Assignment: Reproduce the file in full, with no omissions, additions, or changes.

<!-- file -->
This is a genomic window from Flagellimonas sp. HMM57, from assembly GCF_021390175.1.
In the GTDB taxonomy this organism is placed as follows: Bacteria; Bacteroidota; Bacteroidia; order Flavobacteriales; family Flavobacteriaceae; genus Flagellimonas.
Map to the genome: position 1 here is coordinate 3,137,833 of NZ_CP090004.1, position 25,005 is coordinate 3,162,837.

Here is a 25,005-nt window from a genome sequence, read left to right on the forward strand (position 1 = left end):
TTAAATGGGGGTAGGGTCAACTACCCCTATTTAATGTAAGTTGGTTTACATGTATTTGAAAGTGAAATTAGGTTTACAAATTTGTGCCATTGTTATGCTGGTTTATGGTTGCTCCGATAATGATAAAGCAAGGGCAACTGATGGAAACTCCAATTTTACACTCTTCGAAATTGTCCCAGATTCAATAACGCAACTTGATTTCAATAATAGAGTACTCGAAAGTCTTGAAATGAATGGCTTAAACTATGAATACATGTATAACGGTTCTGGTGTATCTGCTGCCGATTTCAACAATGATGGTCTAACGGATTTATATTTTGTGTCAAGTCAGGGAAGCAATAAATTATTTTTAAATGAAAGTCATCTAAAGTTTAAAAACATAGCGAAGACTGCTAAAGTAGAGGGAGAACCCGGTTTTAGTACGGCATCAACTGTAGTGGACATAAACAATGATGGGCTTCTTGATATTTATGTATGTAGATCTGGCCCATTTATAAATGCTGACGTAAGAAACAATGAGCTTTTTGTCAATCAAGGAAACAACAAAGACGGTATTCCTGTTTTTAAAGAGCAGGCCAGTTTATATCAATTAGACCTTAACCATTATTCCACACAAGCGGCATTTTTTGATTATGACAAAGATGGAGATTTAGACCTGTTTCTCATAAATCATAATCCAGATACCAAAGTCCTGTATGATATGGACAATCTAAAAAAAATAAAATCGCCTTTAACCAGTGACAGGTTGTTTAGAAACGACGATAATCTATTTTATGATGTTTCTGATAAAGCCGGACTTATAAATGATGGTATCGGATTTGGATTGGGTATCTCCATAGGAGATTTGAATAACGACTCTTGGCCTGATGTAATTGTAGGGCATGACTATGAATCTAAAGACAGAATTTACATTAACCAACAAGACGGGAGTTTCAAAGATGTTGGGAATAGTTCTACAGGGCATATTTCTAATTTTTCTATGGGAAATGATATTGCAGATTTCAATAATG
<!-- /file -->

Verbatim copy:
This is a genomic window from Flagellimonas sp. HMM57, from assembly GCF_021390175.1.
In the GTDB taxonomy this organism is placed as follows: Bacteria; Bacteroidota; Bacteroidia; order Flavobacteriales; family Flavobacteriaceae; genus Flagellimonas.
Map to the genome: position 1 here is coordinate 3,137,833 of NZ_CP090004.1, position 25,005 is coordinate 3,162,837.

Here is a 25,005-nt window from a genome sequence, read left to right on the forward strand (position 1 = left end):
TTAAATGGGGGTAGGGTCAACTACCCCTATTTAATGTAAGTTGGTTTACATGTATTTGAAAGTGAAATTAGGTTTACAAATTTGTGCCATTGTTATGCTGGTTTATGGTTGCTCCGATAATGATAAAGCAAGGGCAACTGATGGAAACTCCAATTTTACACTCTTCGAAATTGTCCCAGATTCAATAACGCAACTTGATTTCAATAATAGAGTACTCGAAAGTCTTGAAATGAATGGCTTAAACTATGAATACATGTATAACGGTTCTGGTGTATCTGCTGCCGATTTCAACAATGATGGTCTAACGGATTTATATTTTGTGTCAAGTCAGGGAAGCAATAAATTATTTTTAAATGAAAGTCATCTAAAGTTTAAAAACATAGCGAAGACTGCTAAAGTAGAGGGAGAACCCGGTTTTAGTACGGCATCAACTGTAGTGGACATAAACAATGATGGGCTTCTTGATATTTATGTATGTAGATCTGGCCCATTTATAAATGCTGACGTAAGAAACAATGAGCTTTTTGTCAATCAAGGAAACAACAAAGACGGTATTCCTGTTTTTAAAGAGCAGGCCAGTTTATATCAATTAGACCTTAACCATTATTCCACACAAGCGGCATTTTTTGATTATGACAAAGATGGAGATTTAGACCTGTTTCTCATAAATCATAATCCAGATACCAAAGTCCTGTATGATATGGACAATCTAAAAAAAATAAAATCGCCTTTAACCAGTGACAGGTTGTTTAGAAACGACGATAATCTATTTTATGATGTTTCTGATAAAGCCGGACTTATAAATGATGGTATCGGATTTGGATTGGGTATCTCCATAGGAGATTTGAATAACGACTCTTGGCCTGATGTAATTGTAGGGCATGACTATGAATCTAAAGACAGAATTTACATTAACCAACAAGACGGGAGTTTCAAAGATGTTGGGAATAGTTCTACAGGGCATATTTCTAATTTTTCTATGGGAAATGATATTGCAGATTTCAATAATG